Young men around town c.1936
John and Charles Weston, with my father's first car  

 A good-looking Charles 

John and Charles  were close as brothers and had these nicknames for one another  -  "Ace"  and "Mel".  Unfortunately I failed to ask my father about the origin of the names and neither my cousin nor I  have been able to find out anything.   Were Mel and Ace popular radio characters, for instance?   I would love to know, if anyone out there has any idea?  

 My  father's best man at his wedding in 1938 was of course Charles.

In the1939 Register for England and Wales, Eric C. Weston was listed with his parents, at Leicester and described as a "hosiery warehouseman".  

But then war broke out and Charles joined  the  Royal Army Ordnance Corps.  

The continuing  wartime story of Uncle Charles is told in the poignant  words of my father who wrote down his family memories for me.  

"Uncle Charles was a Japanese POW on the Bridge of the River Kwai — at least it was a bridge when the hundreds of POWs had finished it.
Conditions were dreadful, 100s died through lack of food, mostly slops, no solids. Charles had beri-beri, dysentery, ulcers and malaria.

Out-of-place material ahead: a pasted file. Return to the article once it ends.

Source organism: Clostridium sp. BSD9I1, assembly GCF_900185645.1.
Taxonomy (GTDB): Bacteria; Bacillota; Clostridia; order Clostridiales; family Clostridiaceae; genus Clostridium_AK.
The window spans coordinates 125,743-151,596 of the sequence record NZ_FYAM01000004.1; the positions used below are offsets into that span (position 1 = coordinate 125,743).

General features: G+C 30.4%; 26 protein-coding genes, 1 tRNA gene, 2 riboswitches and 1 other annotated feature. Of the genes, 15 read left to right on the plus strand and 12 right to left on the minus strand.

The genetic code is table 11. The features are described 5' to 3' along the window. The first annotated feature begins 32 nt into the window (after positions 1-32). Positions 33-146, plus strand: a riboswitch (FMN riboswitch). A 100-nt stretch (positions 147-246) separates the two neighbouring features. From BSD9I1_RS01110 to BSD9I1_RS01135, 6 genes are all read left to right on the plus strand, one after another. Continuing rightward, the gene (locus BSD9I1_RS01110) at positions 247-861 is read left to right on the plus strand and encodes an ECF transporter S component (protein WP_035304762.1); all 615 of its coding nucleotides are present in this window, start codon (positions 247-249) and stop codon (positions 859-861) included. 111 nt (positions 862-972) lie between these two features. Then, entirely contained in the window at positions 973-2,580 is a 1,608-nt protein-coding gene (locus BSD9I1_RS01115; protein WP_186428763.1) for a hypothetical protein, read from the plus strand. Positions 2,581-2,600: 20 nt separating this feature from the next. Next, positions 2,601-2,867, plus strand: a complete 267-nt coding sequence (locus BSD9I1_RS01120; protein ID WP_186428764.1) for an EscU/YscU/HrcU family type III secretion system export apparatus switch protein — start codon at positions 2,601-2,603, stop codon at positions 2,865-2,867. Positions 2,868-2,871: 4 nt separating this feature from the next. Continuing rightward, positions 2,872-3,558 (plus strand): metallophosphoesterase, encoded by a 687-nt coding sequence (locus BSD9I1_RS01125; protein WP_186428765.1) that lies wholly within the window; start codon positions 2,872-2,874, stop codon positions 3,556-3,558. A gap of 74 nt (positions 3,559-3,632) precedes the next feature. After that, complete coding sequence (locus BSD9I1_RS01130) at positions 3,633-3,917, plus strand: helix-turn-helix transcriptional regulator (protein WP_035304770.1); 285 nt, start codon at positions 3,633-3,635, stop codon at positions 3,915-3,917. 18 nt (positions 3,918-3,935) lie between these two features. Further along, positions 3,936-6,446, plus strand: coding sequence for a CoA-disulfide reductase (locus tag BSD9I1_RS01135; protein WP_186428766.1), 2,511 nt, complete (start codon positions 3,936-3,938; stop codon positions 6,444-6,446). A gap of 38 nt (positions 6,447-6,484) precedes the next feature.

In 1942 Mum and Dad got a card through the Red Cross — from the War Minister which read “Regret to inform you that your son has been posted missing”. Dad packed up work and the news broke him — he was never the same again.  They never expected to see him again.

It was at Christmas 1943 that Mum got a card from the Red Cross with a few words “I am safe and well” — “Safe” yes…..”Well” -  Certainly Not.
In August 45, lists of Japanese P.O.W.s  were coming out and I was looking for Charles'  name.   After the atomic bomb fell on Japan,  the POWs on the bridge were taken to Singapore and prisoners stayed in Changhai jail until shipped home.
Then I got this telegram dated 24th September 1945."

Found among my father's papers after  his death
Dad ended "I  was so sorry for Charles, as he arrived in Liverpool with no-one able to meet him. I was in Burma and my mother could not leave my Dad.   You were just a baby and Mum could not go.  It was lonely homecoming for a POW". 

Both Ancestry and FindMyPast have records of prisoners of war in World War Two  and I was pleased to find an entry for Charles - one in Japanese with a transcription.  These confirmed that   Charles was in the  Royal Army Ordnance Corps - service no. 7648160;  was captured February 1942 and freed September 1945 - over 3 years of living a horror.

Below a letter postmarked 6th November 1945  written by Charles to my father, who was still serving in the Far East.


A Chance of Happiness  
A year after the war, it was  a happier time when Charles married Vera Botell in December 1946.
I am the shivering little bridesmaid,standing in front of my parents.